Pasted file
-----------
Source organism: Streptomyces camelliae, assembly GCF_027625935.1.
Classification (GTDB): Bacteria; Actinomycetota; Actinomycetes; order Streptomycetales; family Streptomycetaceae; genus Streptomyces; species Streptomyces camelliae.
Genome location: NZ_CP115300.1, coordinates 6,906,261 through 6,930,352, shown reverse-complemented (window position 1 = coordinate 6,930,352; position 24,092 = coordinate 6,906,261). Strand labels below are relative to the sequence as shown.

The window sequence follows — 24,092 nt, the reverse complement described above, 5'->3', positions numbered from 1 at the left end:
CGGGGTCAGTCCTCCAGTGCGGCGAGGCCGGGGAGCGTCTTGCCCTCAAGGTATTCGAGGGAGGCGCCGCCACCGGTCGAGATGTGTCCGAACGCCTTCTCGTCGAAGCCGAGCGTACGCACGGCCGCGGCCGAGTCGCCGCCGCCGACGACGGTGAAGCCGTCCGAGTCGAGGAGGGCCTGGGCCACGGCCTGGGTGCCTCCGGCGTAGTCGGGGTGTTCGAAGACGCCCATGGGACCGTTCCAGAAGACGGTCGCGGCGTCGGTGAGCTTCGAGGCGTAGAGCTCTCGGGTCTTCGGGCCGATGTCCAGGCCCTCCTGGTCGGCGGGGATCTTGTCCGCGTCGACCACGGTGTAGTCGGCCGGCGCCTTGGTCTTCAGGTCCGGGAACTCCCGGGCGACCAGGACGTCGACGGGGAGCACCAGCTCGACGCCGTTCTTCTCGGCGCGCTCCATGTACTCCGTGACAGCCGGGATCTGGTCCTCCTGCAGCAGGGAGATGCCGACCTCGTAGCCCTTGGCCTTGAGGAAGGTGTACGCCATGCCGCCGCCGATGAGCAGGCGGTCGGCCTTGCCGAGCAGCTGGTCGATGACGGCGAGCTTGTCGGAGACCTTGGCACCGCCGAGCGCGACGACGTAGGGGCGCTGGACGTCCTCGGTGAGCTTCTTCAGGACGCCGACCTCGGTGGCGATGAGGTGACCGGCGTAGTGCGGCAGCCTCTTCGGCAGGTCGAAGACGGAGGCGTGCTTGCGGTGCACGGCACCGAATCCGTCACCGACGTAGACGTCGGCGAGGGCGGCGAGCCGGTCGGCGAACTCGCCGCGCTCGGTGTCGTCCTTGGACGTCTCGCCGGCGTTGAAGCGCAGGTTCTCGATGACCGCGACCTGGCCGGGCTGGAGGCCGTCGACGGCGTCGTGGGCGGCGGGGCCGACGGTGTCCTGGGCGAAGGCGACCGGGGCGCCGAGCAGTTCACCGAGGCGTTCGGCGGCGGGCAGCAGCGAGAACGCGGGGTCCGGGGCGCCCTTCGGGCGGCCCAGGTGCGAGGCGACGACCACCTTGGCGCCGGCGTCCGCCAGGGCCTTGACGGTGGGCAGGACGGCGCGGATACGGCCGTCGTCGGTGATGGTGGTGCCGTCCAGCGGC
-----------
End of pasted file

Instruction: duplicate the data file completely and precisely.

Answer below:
Source organism: Streptomyces camelliae, assembly GCF_027625935.1.
Classification (GTDB): Bacteria; Actinomycetota; Actinomycetes; order Streptomycetales; family Streptomycetaceae; genus Streptomyces; species Streptomyces camelliae.
Genome location: NZ_CP115300.1, coordinates 6,906,261 through 6,930,352, shown reverse-complemented (window position 1 = coordinate 6,930,352; position 24,092 = coordinate 6,906,261). Strand labels below are relative to the sequence as shown.

The window sequence follows — 24,092 nt, the reverse complement described above, 5'->3', positions numbered from 1 at the left end:
CGGGGTCAGTCCTCCAGTGCGGCGAGGCCGGGGAGCGTCTTGCCCTCAAGGTATTCGAGGGAGGCGCCGCCACCGGTCGAGATGTGTCCGAACGCCTTCTCGTCGAAGCCGAGCGTACGCACGGCCGCGGCCGAGTCGCCGCCGCCGACGACGGTGAAGCCGTCCGAGTCGAGGAGGGCCTGGGCCACGGCCTGGGTGCCTCCGGCGTAGTCGGGGTGTTCGAAGACGCCCATGGGACCGTTCCAGAAGACGGTCGCGGCGTCGGTGAGCTTCGAGGCGTAGAGCTCTCGGGTCTTCGGGCCGATGTCCAGGCCCTCCTGGTCGGCGGGGATCTTGTCCGCGTCGACCACGGTGTAGTCGGCCGGCGCCTTGGTCTTCAGGTCCGGGAACTCCCGGGCGACCAGGACGTCGACGGGGAGCACCAGCTCGACGCCGTTCTTCTCGGCGCGCTCCATGTACTCCGTGACAGCCGGGATCTGGTCCTCCTGCAGCAGGGAGATGCCGACCTCGTAGCCCTTGGCCTTGAGGAAGGTGTACGCCATGCCGCCGCCGATGAGCAGGCGGTCGGCCTTGCCGAGCAGCTGGTCGATGACGGCGAGCTTGTCGGAGACCTTGGCACCGCCGAGCGCGACGACGTAGGGGCGCTGGACGTCCTCGGTGAGCTTCTTCAGGACGCCGACCTCGGTGGCGATGAGGTGACCGGCGTAGTGCGGCAGCCTCTTCGGCAGGTCGAAGACGGAGGCGTGCTTGCGGTGCACGGCACCGAATCCGTCACCGACGTAGACGTCGGCGAGGGCGGCGAGCCGGTCGGCGAACTCGCCGCGCTCGGTGTCGTCCTTGGACGTCTCGCCGGCGTTGAAGCGCAGGTTCTCGATGACCGCGACCTGGCCGGGCTGGAGGCCGTCGACGGCGTCGTGGGCGGCGGGGCCGACGGTGTCCTGGGCGAAGGCGACCGGGGCGCCGAGCAGTTCACCGAGGCGTTCGGCGGCGGGCAGCAGCGAGAACGCGGGGTCCGGGGCGCCCTTCGGGCGGCCCAGGTGCGAGGCGACGACCACCTTGGCGCCGGCGTCCGCCAGGGCCTTGACGGTGGGCAGGACGGCGCGGATACGGCCGTCGTCGGTGATGGTGGTGCCGTCCAGCGGC